To Close A Series [2]

love-is

A friend called me after reading one of the episodes of the Fly series to say that the dialogue reminded him of the way we were, making me want to sing only this line from Adele’s Hello, hello from the other side! Instead tongue-in-cheek, I quoted William Faulkner in no particular order.

A writer needs three things, experience, observation, and imagination, any two of which, at times any one of which, can supply the lack of the others.

Are you writing about yourself, is the question I was often asked while the series continued. I have mostly reconciled myself to the downside of writing a personal blog, which is that readers assume consciously or subconsciously that the stories on your blog are about you. No longer so uptight about being vulnerable, I took this question and its variants cloaked in concern, to mean that the dialogues were relatable and believable. Their questions were in fact a roundabout compliment.

I have never previously dragged out a story on my blog as I did this series. What began as a one-off fun post, a bull’s eye response to a dear friend’s endless matchmaking, grew to ten articles spread over two-and-half months because you asked for more.

I told Ife Nihinlola, my partner in the Fly series and a talented writer whose essays I enjoy reading, that the best stories are woven around love and relationships; throw in a moral dilemma to achieve transcendence. After the badass protagonist has destroyed the villains and saved the planet, we will him to kiss the beautiful woman he fought for as they walk into the sunset. Nothing touches our core like what we are wired for, love.

As the series continued, we had to be deliberate about the twists we would introduce and the manner in which they would be resolved. Ife and I resorted to using readers’ feedback as a guide because we realized we had sparked something in our readers, we had connected. I was humbled and tickled when I read something to this effect: Timi, please don’t spoil it now that they are happy.

We tossed ideas about what felt natural and what felt as though we were trying too hard and all the while, the plot was challenging my own ideas about love and relationships too. The decision to conclude the series was bittersweet.

“What if in the next episode, I make the happy couple, twenty-nine-year-old Junior and thirty-five-year-old Old Woman, bump into one of Junior’s flirtatious younger female friends at the mall?”

I agreed with Ife when he said that he wasn’t so sure. I had thoroughly enjoyed my stint as a Shonda Rhimes scriptwriter wannabe.

In the end, this is what I aimed to do all along; make you rethink your ideas about love, sex, romance, relationships, and friendships while entertaining you. You tell us if we succeeded.

On Facebook, I noticed that a friend shared one of my posts on her Timeline. Underneath the article was a comment from one of her friends asking her to share my post on their WhatsApp group for further discussion. My brain thought about copyright issues, my heart saw so clearly, why I write.

On this blog, I don’t write for myself although I write for people like me. Big difference. Small difference. If you stopped reading, I would stop writing—what would be the point? I cannot thank you enough for believing in Livelytwist.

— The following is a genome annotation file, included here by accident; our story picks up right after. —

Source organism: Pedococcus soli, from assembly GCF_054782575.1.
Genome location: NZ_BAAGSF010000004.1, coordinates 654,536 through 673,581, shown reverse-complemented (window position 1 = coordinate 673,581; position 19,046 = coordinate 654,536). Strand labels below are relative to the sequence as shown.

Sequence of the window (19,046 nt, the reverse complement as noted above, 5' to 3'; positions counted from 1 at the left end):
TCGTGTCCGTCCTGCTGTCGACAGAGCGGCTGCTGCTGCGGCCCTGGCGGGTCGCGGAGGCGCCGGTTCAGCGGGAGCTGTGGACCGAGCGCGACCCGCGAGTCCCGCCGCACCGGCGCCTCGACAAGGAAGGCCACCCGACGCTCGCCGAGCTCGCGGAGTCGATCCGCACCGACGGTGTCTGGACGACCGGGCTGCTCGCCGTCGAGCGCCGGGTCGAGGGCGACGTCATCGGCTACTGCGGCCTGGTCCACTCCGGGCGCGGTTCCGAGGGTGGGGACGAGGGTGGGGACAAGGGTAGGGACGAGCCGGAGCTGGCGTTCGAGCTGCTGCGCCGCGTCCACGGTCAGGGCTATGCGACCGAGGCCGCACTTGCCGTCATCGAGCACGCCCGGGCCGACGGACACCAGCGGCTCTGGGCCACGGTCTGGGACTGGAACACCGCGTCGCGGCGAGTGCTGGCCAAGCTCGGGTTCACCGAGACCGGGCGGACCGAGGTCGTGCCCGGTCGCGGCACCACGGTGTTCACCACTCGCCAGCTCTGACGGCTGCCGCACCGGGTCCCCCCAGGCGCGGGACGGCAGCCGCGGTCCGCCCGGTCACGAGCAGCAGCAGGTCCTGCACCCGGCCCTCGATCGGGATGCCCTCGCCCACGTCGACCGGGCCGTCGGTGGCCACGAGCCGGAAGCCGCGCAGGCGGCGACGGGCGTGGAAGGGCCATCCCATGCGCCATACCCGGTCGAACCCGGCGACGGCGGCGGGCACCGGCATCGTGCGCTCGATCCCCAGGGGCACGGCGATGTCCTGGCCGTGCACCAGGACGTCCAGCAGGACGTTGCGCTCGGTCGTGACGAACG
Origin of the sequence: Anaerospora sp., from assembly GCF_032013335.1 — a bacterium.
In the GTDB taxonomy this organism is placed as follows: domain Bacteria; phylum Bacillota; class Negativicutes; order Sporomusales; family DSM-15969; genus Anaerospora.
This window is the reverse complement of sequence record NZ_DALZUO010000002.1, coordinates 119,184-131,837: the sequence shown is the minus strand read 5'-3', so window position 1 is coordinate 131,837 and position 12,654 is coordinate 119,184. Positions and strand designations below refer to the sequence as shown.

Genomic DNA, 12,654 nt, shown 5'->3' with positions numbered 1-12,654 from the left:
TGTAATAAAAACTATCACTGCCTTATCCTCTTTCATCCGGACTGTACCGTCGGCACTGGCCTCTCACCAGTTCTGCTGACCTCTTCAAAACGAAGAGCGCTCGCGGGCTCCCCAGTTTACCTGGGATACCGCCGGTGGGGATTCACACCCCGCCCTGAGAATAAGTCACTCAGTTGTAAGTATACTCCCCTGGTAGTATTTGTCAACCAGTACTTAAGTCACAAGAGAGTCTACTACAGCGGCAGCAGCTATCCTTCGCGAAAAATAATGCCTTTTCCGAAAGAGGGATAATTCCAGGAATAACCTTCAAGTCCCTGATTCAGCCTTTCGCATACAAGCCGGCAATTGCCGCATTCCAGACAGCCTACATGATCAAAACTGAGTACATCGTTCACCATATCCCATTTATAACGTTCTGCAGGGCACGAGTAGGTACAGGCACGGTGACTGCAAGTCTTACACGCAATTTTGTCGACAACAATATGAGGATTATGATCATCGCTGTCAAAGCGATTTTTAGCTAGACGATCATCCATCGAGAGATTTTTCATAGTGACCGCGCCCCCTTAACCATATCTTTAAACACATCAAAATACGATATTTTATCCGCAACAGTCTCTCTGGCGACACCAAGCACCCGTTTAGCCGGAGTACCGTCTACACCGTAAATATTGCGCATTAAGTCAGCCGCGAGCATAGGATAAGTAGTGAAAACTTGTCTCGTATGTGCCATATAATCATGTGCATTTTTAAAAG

©Timi Yeseibo 2016

 

Unauthorized use and/or duplication of this material without express and written permission from this blog’s author and/or owner is strictly prohibited. Excerpts and links may be used, provided that full and clear credit is given to Timi Yeseibo and livelytwist.wordpress.com with appropriate and specific direction to the original content.

 

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To Close A Series [1]

shakespeare-quote

As someone who steers clear of romantic love, I seldom write love stories to avoid sounding like a fraud. Writing this series has therefore been a learning experience, both in the art of collaborations and writing love stories. The process was easy because Timi called the shots, setting the premise and plot points, while I simply reacted to the elements of the story she threw up from the conversations. This also freed me to focus more on the personality of the characters than the plot points, because if left to my whims, all love stories would end as tragedies.

In writing the series, I tried to pose questions to myself and find answers in the conversations of the characters. What hope does a guy who isn’t assertive have in a relationship? How do men talk about the things they are accused of avoiding in conversation? Readers’ responses to the characters’ conversations were illuminating, showing how we gauge romantic relationships we observe close-up. No question was as instructive for me as this: at what point, and because of what traits, do we declare someone unworthy of another’s love?

Love, like a drug high, pushes people to act in ways that appear insane to outside observers, but carry a fierce internal logic to the people in love—the ones shooting up. So, when we proclaim that an observed trait in someone renders them unlovable, it sometimes turns out that that very trait is the reason their lover has chosen them. The more we criticize their lover, the less sense we make, and the more they are disposed to ignoring us.